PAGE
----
What is the verse in a song?
The verse is the main body of your song, and where most of your lyrics should be placed.
The verse normally goes over several lines (or verses) before returning back to the chorus again. The melody will typically go up and down during the verse of your song as well, making it sound more interesting than a single note melody line would have done.
What is the chorus in a song?
The chorus is a short section at the end of each verse or sometimes repeated several times throughout a song. It's usually a catchy phrase that sticks in your head after hearing it just once or twice.
What is the bridge in a song?
The bridge is a section that comes between verses and choruses, where there is no set melody (or lyrics). This section allows you to change gears musically without changing key or tempo.
Step 3 — Arranging The Song
Arranging a song is the next step in the songwriting process after you have come up with the idea you want to explore, written your lyrics and decided on a solid structure.
The arrangement of a song is the way it sounds, and the way that you'll want to play it. The arrangement can be as simple or complex as required depending on the number of instruments or effects that you want to use.
It's important to get the arrangement of your song right for your setup. It's going to differ vastly depending on whether you're playing with a band or by yourself.
If you're not sure how to arrange a song, it's a good idea to begin by listening to other songs in the same genre as yours and see how they do it.
For example, if you're writing a pop song, listen to lots of other pop songs (and not just ones by artists you like). Analyse how they work as pieces of music — how many sections does each have? How long are they? What instruments do they use? At what points do different instruments or voices come in? How does their structure work? What effects were used? How would you describe them in one sentence? This is an important step because knowing what works in your genre will help you write better songs yourself.
What Makes A Good Song?
As discussed above, all good songs start with original creative ideas, a solid structure and a satisfying arrangement. That being said, it’s your own creative flair and hard work that will make your song great.
Once you get to the stage where your new composition is technically sound, it becomes a matter of taste. And when it becomes a matter of taste, how good your track is depends on who is listening to it. Therefore, it is no longer within your control.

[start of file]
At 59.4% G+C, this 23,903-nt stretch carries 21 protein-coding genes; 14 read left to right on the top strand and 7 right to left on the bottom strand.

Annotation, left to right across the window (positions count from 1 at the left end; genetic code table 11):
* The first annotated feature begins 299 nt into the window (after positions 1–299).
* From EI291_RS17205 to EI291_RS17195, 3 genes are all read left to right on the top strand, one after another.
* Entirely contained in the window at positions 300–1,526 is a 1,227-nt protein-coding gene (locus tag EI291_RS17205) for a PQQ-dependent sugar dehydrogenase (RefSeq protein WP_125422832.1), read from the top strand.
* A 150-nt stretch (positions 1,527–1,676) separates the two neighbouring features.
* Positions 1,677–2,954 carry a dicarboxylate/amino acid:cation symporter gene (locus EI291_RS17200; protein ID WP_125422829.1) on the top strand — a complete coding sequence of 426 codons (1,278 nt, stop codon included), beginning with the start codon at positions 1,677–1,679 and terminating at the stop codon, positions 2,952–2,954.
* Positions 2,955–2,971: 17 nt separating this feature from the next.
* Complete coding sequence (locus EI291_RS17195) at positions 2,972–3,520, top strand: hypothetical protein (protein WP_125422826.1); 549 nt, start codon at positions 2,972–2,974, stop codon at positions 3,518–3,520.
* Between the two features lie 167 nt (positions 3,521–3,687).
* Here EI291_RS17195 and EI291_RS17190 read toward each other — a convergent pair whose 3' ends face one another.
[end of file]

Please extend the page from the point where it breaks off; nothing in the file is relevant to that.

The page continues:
Some people might tell you that the best songs all have a catchy tune that you want to listen to again and again. On the other hand (this might seem simple or obvious), a good song can also be described as something that is enjoyable to listen to. However, what makes a good song is different for everyone. Some people would say that the lyrics are the most important part of a song, while others may think that the beat is what makes a song effective.
Regardless of which opinion you have about what makes a good song, there are certain elements that should be included in every song in order for it to be considered technically good by listeners who understand how to produce music.
Once you've written and rehearsed your first song, the next step is to record it and share it, firstly for feedback and then to attract fans and build a following for your music.
Once you've gotten your new song to a stage in rehearsal where you feel as though it is as good as it can be, you can use Pirate to professionally record it in cities across the UK, US and Germany.
Pirate's recording studios are affordable, open 24/7 and bookable by the hour — perfect for beginners and pro musicians.
Once you've got your recording, all that's left to do is find your fanbase and get your music to them. However, that's a lesson for another day, once you've mastered songwriting. For now, focus on ideas, structure and arrangement, and the rest will come naturally.